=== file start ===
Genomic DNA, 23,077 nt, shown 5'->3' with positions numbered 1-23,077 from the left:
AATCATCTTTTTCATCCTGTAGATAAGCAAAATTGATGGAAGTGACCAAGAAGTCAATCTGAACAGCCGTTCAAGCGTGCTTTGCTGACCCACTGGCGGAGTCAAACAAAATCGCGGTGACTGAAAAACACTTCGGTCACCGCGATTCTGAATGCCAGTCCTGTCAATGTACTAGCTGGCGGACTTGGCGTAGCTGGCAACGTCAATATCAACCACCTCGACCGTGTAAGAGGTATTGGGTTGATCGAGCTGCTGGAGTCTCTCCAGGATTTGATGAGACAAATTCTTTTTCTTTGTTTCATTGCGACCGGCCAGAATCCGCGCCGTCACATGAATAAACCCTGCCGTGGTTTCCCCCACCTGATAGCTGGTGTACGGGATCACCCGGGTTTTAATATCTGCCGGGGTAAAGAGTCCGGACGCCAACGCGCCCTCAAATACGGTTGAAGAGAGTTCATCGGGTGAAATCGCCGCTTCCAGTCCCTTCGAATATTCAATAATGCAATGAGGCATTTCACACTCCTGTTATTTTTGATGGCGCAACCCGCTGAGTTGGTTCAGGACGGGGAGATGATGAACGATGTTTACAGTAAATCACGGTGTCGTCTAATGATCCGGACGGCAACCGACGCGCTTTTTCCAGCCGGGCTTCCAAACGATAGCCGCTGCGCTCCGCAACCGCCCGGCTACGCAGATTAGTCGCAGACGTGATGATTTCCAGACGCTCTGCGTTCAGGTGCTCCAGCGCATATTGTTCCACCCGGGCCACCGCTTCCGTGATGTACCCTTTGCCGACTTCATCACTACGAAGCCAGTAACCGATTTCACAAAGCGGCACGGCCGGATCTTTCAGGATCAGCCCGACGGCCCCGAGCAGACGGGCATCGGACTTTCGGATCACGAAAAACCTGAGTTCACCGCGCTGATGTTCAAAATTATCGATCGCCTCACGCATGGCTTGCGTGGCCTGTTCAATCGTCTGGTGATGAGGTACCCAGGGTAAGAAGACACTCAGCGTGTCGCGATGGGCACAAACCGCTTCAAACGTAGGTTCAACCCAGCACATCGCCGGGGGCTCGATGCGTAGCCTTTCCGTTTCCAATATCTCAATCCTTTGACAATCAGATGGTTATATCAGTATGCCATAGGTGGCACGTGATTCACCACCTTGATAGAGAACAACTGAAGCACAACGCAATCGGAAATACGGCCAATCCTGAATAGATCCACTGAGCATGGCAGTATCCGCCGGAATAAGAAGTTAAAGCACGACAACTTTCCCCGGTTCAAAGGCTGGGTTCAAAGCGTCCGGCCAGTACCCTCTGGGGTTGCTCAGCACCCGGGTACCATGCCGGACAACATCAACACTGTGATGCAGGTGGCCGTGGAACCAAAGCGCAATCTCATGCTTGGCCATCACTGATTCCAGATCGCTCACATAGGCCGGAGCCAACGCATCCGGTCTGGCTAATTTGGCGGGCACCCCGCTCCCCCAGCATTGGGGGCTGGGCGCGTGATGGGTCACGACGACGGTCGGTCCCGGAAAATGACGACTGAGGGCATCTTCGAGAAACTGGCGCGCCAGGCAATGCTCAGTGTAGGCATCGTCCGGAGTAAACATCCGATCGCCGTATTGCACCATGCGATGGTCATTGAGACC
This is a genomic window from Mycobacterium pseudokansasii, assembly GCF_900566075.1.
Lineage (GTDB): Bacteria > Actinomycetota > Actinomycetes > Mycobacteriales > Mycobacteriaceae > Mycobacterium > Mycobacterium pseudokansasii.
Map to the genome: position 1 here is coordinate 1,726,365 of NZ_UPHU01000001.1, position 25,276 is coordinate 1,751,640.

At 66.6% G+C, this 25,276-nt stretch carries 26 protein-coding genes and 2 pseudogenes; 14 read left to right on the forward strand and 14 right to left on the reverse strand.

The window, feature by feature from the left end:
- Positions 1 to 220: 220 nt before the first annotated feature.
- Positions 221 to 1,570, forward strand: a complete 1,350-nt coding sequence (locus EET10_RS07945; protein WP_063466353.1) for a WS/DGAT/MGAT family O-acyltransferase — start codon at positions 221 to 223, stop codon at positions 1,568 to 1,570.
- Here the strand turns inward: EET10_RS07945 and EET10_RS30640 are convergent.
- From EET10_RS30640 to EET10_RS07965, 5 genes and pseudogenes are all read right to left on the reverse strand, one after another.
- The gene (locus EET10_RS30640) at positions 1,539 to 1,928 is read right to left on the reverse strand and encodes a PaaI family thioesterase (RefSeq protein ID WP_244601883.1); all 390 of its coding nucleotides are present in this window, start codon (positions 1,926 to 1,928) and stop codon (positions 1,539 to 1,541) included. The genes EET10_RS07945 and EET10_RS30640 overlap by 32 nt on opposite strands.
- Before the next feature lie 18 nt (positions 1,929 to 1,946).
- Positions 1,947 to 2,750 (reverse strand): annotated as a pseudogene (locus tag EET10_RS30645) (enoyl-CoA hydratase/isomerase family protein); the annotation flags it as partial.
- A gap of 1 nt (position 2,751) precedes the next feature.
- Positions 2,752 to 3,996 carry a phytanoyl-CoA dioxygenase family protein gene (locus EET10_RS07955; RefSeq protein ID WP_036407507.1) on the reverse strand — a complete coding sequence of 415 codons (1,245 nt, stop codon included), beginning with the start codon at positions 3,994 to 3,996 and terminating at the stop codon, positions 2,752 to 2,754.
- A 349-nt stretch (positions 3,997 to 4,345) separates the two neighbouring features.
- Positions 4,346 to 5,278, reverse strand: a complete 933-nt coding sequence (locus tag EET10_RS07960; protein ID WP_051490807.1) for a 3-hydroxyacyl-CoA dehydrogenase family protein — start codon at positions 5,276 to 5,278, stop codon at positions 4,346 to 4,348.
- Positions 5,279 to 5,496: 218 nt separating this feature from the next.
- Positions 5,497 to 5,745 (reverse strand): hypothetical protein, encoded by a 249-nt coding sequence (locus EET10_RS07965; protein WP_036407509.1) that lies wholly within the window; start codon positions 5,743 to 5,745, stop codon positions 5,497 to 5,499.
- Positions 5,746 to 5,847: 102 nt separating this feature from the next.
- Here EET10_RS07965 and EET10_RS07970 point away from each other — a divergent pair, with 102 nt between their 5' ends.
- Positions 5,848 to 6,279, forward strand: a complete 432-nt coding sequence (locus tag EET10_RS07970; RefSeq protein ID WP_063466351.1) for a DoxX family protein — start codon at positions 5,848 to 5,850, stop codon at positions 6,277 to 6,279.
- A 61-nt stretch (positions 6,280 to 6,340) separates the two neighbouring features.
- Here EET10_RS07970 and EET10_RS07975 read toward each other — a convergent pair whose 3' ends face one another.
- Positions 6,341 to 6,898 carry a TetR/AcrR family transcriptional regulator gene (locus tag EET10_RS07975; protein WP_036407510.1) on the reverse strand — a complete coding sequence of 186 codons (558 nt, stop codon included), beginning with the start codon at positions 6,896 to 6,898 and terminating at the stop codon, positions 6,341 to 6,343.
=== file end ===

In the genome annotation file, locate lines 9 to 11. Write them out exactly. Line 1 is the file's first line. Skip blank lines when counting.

- Positions 221 to 1,570, forward strand: a complete 1,350-nt coding sequence (locus EET10_RS07945; protein WP_063466353.1) for a WS/DGAT/MGAT family O-acyltransferase — start codon at positions 221 to 223, stop codon at positions 1,568 to 1,570.
- Here the strand turns inward: EET10_RS07945 and EET10_RS30640 are convergent.
- From EET10_RS30640 to EET10_RS07965, 5 genes and pseudogenes are all read right to left on the reverse strand, one after another.